After quite a week for the United Kingdom we take stock of where we are. It seems that we won’t know for some time what shape the UK’s reformed relationships will take. So, for now, we can only assess the impact of uncertainty – including a weaker pound – and look at the pinch points and opportunities by sector. This is a complex and nuanced picture – with some potential bright spots, as markets are starting to acknowledge.
The uncertain impact of the long goodbye
It’s still tough to know how to react to the EU referendum result given the long path that now lies ahead. All the rules and regulations are the same as they were; but – at an indeterminate time in the future – they may change dramatically or may-be more subtly. No-one can say. So what we’re seeing now isn’t the impact of BREXIT per se, just the impact of uncertainty – primarily via confidence and sterling.
The pound was always set to feel the brunt of trading and investment concerns given the UK’s sizeable current account deficit. Not unsurprisingly, June has turned out to be the worst month for the pound since the financial crisis. It’s a little more complicated in equities. The initial sharp and universal drop reflected the reversal of a significant bet on the UK remaining within the EU. The response has become nuanced as the week has gone on and support has arrived. The FTSE 100 has finished up on the month, which isn’t surprising in the context of a weakened pound, the index’s international profile and the now likely delay to US interest rate increases. The more domestic-oriented FTSE mid-250 has had its worst month since May 2012 – although it is up from earlier lows.
We could read a lot into this differential, although it’s too soon to badge this as an entirely localised event. This is still a fluid situation. International markets will remain sensitive due to the lack of global growth and limited policy manoeuvre for central banks should they need stronger remedies.
A sector view
So what are the specific potential pinch points – and opportunities –in this world of post-BREXIT uncertainty and how do these relate back to sectors?
(Always keeping in mind that in some sectors, what’s bad for the goose in isn’t always bad for the gander)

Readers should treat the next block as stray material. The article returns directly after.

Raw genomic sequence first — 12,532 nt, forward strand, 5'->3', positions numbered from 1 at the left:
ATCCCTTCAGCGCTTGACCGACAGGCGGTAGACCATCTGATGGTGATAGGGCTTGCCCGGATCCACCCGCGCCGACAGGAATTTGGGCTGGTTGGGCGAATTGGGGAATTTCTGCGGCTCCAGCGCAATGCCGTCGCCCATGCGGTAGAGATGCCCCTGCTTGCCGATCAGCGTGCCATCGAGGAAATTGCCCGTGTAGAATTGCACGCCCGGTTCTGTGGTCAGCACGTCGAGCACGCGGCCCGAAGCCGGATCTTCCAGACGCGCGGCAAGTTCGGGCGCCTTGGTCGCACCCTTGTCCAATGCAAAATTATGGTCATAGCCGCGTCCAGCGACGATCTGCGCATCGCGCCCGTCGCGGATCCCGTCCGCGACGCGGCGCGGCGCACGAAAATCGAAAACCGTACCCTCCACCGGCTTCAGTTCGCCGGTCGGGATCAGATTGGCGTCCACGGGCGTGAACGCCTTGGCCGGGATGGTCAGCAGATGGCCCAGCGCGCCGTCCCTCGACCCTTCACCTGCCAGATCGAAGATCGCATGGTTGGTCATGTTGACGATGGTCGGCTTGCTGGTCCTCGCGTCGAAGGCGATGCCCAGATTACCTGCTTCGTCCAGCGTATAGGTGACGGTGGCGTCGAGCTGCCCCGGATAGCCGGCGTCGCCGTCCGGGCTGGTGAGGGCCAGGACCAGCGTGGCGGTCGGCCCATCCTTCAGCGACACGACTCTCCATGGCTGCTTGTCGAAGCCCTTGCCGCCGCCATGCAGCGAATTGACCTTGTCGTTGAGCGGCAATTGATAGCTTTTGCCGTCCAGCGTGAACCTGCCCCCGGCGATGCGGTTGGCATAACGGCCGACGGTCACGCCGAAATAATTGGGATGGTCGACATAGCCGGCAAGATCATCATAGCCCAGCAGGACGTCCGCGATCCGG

Contracts and investment
It is impossible to generalise the corporate response given the variety of challenge and opportunity and differing reactions to the long run into change. On the one hand, it offers a long period for some companies to plan and to trade normally in the interim. On the other, it’s a long time to wait for certainty in regulatory, trading and investment environment. From what we know from other periods of uncertainty, Support services companies – with their high reliance on B2B spending and the contract cycle – will feel any pullback in confidence and spending first. Recruitment industry body REC said that its data had shown a slowdown in hiring ahead of the vote and that there would be a challenging period ahead – even before they deal with changes to recruitment from outside the EU.
Other sectors with strong links to investment activity – capital goods, software and real estate – could also feel the pinch in demand.
Any fall in economic activity will invariably hit government finances, but we don’t yet know the magnitude or how this will relate to spending – austerity or stimulus? Nevertheless, we can probably assume that there will be a substantial reprioritisation, given the magnitude of the task ahead. This leaves a period of uncertainty for industries heavily tied into the public sector, such as outsourcers or infrastructure companies. The healthcare sector is under many existing pressures, but may be more protected from further changes. We also know from past experience, that there is always a role for those who can offer ways to assist in transitions and those who can add value and limit costs.